DOL Urged to Release Final Rule on the Companionship Exemption
Advocates marked the five-year anniversary of the U.S. Supreme Court decision on Long Island Home Care v. Evelyn Coke on June 11 by calling on the U.S. Department of Labor (DOL) to move quickly to release its final regulation extending federal minimum wage and overtime protections to the nation’s 2.5 million home care workers.
DOL proposed a rule in December 2011 to revise the companionship exemption so that home care workers are no longer excluded from basic labor protections under the Fair Labor Standards Act. It is critical, however, that the final rule be released early enough in the regulatory process to ensure that labor protections are not rolled back.
“As national elections draw near, we are reminded that efforts to narrow the companionship exemption under President Clinton failed when the George W. Bush Administration did not proceed with finalizing the rule,” said PHI President-Elect Jodi Sturgeon.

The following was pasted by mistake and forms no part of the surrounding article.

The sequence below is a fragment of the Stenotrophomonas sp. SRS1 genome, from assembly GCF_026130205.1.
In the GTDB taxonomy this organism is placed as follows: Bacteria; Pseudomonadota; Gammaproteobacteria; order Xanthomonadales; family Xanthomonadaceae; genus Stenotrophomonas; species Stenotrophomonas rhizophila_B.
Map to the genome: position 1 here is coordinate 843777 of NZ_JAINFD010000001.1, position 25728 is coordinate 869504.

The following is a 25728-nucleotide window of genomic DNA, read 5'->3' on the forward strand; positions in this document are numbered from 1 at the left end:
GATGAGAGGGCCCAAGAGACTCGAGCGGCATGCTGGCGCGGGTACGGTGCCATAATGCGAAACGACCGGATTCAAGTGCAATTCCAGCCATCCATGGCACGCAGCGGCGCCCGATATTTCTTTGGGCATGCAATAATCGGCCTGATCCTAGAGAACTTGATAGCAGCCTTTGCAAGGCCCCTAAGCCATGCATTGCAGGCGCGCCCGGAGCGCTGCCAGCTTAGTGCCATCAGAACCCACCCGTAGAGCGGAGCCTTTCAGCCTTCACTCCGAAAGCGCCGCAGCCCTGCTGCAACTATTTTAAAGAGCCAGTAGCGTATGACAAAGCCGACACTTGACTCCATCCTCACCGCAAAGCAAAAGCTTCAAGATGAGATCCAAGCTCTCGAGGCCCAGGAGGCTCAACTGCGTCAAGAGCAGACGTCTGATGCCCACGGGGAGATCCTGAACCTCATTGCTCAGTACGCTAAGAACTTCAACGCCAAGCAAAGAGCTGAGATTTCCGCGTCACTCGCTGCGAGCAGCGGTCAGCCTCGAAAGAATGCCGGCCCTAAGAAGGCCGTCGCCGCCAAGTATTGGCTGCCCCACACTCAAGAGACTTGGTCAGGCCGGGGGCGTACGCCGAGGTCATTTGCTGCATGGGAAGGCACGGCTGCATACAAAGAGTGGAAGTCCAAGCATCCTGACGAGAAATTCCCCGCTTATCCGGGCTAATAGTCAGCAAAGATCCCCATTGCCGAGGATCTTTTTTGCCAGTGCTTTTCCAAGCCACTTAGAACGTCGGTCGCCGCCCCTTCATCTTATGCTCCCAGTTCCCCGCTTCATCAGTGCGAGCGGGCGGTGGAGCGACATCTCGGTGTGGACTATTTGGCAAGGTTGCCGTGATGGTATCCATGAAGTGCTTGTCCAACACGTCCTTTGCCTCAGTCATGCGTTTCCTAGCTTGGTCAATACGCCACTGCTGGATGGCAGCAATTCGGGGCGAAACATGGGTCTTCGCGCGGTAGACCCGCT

Coke Paved the Way
Evelyn Coke, an agency home care worker, sued her Long Island employer for back pay when she discovered that, though she often worked long hours in her clients homes, she had never received overtime pay.
Coke’s case went all the way to the Supreme Court, which ruled that because of FLSA’s exemption of “companions to the elderly,” her employer had done nothing illegal. The Court also ruled, however, that the DOL could reinterpret the “companionship exemption” to expand wage and hour protections to home care aides.
After DOL issued the proposed rule last December, it received more than 26,000 comments — with two-thirds in favor of the proposed changes — during the public comment period.
“While Evelyn Coke will never see the day when home care workers are treated under the law like most workers in the nation, millions of home care workers will benefit from her courageous fight for fair pay when a revised regulation finally is enacted,” Sturgeon said. “The time has come to come to finish what Ms. Coke started.”
Not a Done Deal
PHI and other advocates are urging that supporters of fair pay for home care workers sign the change.org petition to tell DOL, the Office of Management and Budget, and the White House to issue a final ruling on the proposed regulation before the end of the summer.
“It’s not a done deal,” warns National Employment Law Project Legal Co-Director Catherine Ruckelshaus in a commentary published on CNN.